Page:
Conservation of Geological Heritage

Case Study Prepared by Chloe (Weiyi) Pei, Carleton University

Conservation of Geologic Heritage
Don Valley Bricks Work (Toronto, Ontario)

KEYWORDS
Area of Natural and Scientific Interest, Geological Significance, Stratum, Fossil, Natural rehabilitation, Evidence of Climate Change, Geotourism, Industrial Site

LESSONS LEARNED
In 2009, Evergreen Brick Works, the current occupant of Toronto’s historic Don Valley Brick Works, stood out from 610 candidates around the world, became one of the 10 finalists of the Geotourism Challenge – a competition sponsored by National Geographic and Ashoka Changemakers in search for good example of tourism that “sustain or enhance the geographic characteristics of the place[1]”. In its competition profile, Evergreen Brick Works presented itself as a hub for sustainable innovation and education with an emphasis on cultural heritage, natural rehabilitation and community involvement. All of the above are truthful descriptions of Evergreen expect for missing one significant characteristic of the site – its unique geologic heritage.  The industrial activities during the brick making years in the 20th century had gradually removed the rocks and sand sediments of the site, revealed the stratum and fossils that carries valuable information about the geological history and climate pattern of the region.  The site presents an unique scenario where the negative environmental impact of an invasive industrial activity gave rise to valuable resources for environmental study that might produce positive impact in the future. Therefore it’s not unreasonable to conclude that the geologic feature of the Don Valley Quarry is related closely with the sustainable theme celebrated by the Evergreen Brick Works. However, it’s rare to see both subjects discuss at the same time in the media since most of the spotlight was given to the adaptive and reuse project of the industrial remains. The site of Don Valley Brick Works, with its complexity, creates excellent opportunity for interdisciplinary discussion. A more holistic interpretation of the site with respect to all aspects of its heritage needs to be developed.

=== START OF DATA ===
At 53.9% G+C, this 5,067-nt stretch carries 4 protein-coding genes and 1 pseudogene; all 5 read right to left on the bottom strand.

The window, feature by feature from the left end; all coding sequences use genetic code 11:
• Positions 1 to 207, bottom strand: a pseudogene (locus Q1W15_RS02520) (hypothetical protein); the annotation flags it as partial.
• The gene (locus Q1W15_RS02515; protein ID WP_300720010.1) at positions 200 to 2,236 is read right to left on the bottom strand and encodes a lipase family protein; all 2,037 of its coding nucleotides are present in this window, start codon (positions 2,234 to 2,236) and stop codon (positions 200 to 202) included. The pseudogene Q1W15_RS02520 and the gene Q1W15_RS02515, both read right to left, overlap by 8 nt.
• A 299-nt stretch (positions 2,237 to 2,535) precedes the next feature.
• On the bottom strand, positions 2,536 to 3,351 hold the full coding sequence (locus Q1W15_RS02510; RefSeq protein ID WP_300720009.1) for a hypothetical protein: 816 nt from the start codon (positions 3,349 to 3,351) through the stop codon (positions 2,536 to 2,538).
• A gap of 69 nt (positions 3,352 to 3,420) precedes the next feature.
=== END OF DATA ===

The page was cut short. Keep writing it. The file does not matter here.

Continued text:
DESCRIPTION 
Don Valley Bricks Work, 550 Bayview Ave, Toronto, ON M4W 3X8

Copyright of Google Map

Copyright of LostRivers

Don Valley Brick Works Park             Copyright of LostRivers

The Don Valley Brick Works is located in the Don River Valley north-east of downtown Toronto, flanked by the Mud Creek and the Don Valley Parkway. The site consists a total of 16.4 hectares of land. Historic factory buildings occupied 4.9 hectares at the south tip of the site, while the rest is the quarry pit.

Under the Master Plan developed jointly by the E.R.A. Architects and Evergreen, the industrial remains became a multi-program center with space dedicated to exhibition, art, food and recreation[2]. The quarry had turned into a garden through natural rehabilitation, reintroduced local species back to the land. The garden features natural filtration ponds (1), wildflower meadow (7), Carolinian Woodland community (8) and deciduous woodland slope (11), all linked by trails. The perimeter of the site is accentuated by the 80-ft high slope at the north (2) and west (10) end.

The site of Don Valley Brick Works has been studied extensively for architectural adapt and reuse as well as natural rehabilitation. Hence this case study will be focused primarily on the geologic heritage – how is it protected and presented.

 

TIMELINE
The following section presents the timeline of Don Valley Bricks Work from three aspects in order to provide a holistic understanding of the evolution of the site.

Copyright of Evergreen

Copyright of Evergreen

Industrial Timeline

  • 1882 – William Taylor investigated the site in preparation of the establishment of the brickworks
  • 1889 – Small scale brick-making operation established by the Taylor Brothers
  • 1891 –   Full scale brickmaking operation began
  • 1901 –   Factory sold to Robert Davies
  • 1980s – Brick production ceased due to quarry exhaustion
  • 1984 –   Brick Works purchased by Torvalley Associated Ltd. Toryvalley began filling in the quarry and   leased the land to Brampton Brick until the final closure of the Brick Works.
  • 1989 – Brick Works closed permanently

Site Redevelopment Timeline [3]

  • 1989 – Toronto Region Conservation Authorities expropriated the land from Torvalley
  • 1990 – First Master Plan created by Hough Stanbury Woodland Limited